State’s Retrial of Walter Scott’s Shooter Delayed

Attorneys for the defense and prosecution of Michael Slager met with South Carolina Circuit Court Judge Clifton Newman on Tuesday, Jan. 24, 2017, to discuss the upcoming retrial of the former police officer in the shooting death of Walter Scott.

Slager’s defense attorney, Andy Savage, requested the court change the scheduled March 1, 2017, retrial date to a later time due to the unavailability of expert witnesses in the case for that date. Ninth Circuit Court Solicitor Scarlett Wilson opposed postponing the retrial, but in the end, Newman set a new date of August 28, 2017, for the former police officer’s retrial on the charge of murder in the on-duty shooting death of unarmed motorist Walter Scott in April 2015.

Update February 14, 2017: Michael Slager’s Lawyers Seek Dismissal of Federal and State Charges

In addition to Savage’s request, Newman took into consideration the upcoming federal trial of the defendant, scheduled for May 1, 2017, on charges of civil rights violations the former police officer may have committed in the act of shooting Walter Scott. Newman determined that delaying Slager’s state retrial would allow the federal trial to go forward without conflict on the part of the defense attorneys.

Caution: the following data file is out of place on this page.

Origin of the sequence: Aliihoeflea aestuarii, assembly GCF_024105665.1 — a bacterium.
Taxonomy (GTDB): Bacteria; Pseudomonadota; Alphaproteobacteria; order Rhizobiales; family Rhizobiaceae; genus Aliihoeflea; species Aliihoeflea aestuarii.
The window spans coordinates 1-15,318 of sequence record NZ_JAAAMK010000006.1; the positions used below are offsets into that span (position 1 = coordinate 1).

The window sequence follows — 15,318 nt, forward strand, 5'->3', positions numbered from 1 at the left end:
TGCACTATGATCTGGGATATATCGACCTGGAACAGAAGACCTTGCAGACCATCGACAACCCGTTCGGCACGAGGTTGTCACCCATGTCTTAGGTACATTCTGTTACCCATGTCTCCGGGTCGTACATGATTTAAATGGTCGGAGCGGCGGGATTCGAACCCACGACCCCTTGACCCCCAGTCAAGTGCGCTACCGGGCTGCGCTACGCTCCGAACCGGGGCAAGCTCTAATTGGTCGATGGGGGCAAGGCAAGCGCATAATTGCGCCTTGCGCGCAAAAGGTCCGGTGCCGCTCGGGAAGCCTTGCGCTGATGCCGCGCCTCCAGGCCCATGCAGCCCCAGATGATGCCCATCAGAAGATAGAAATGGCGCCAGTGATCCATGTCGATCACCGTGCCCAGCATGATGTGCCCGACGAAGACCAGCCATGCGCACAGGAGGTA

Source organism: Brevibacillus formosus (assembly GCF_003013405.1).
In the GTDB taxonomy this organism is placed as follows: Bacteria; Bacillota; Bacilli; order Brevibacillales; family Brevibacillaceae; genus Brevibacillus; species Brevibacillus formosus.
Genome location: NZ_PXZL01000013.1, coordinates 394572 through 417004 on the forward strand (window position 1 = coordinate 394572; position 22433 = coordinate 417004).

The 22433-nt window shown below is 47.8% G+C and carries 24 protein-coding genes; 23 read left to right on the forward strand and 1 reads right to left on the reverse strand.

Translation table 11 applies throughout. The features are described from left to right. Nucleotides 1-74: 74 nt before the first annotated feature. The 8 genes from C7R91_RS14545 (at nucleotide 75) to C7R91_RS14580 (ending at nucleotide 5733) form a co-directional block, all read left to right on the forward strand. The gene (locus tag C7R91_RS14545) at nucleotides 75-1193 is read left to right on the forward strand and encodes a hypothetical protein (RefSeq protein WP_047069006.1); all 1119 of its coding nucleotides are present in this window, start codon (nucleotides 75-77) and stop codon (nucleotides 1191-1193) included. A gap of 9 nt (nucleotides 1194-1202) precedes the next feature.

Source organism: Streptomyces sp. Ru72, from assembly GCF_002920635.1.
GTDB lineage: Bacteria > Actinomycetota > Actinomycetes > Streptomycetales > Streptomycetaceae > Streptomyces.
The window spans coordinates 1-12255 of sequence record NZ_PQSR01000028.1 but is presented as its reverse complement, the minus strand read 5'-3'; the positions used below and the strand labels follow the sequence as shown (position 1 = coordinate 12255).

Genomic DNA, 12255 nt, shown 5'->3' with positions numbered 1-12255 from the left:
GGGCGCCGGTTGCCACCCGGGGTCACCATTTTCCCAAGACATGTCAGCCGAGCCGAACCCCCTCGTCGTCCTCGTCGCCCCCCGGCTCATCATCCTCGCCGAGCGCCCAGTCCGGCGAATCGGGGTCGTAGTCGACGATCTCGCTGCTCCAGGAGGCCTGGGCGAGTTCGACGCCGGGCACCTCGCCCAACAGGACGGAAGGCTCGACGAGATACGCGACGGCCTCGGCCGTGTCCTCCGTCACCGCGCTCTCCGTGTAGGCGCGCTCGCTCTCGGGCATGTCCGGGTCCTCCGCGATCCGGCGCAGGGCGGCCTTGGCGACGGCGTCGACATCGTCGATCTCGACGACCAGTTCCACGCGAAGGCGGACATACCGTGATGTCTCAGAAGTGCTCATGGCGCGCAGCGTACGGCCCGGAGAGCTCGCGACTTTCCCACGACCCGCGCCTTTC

There is some uncertainty on the part of Wilson that the federal trial will go forward as scheduled due to a new presidential administration. Newman said that if the federal government does not follow through on the civil rights violation trial for Slager, he will revisit the state’s schedule for the criminal retrial with an attempt to find an earlier date.

Related Reading: Making Sense of the Mistrial in Shooting Death of Walter Scott

Both Savage and Wilson have indicated that the retrial of Michael Slager will take less time than the original trial that took place in November 2016 and resulted in a hung jury when jurors failed to reach a unanimous decision, torn between the charges of murder and voluntary manslaughter, including one juror who notified the judge that s/he would be unable to render a guilty verdict against Slager on either charge.


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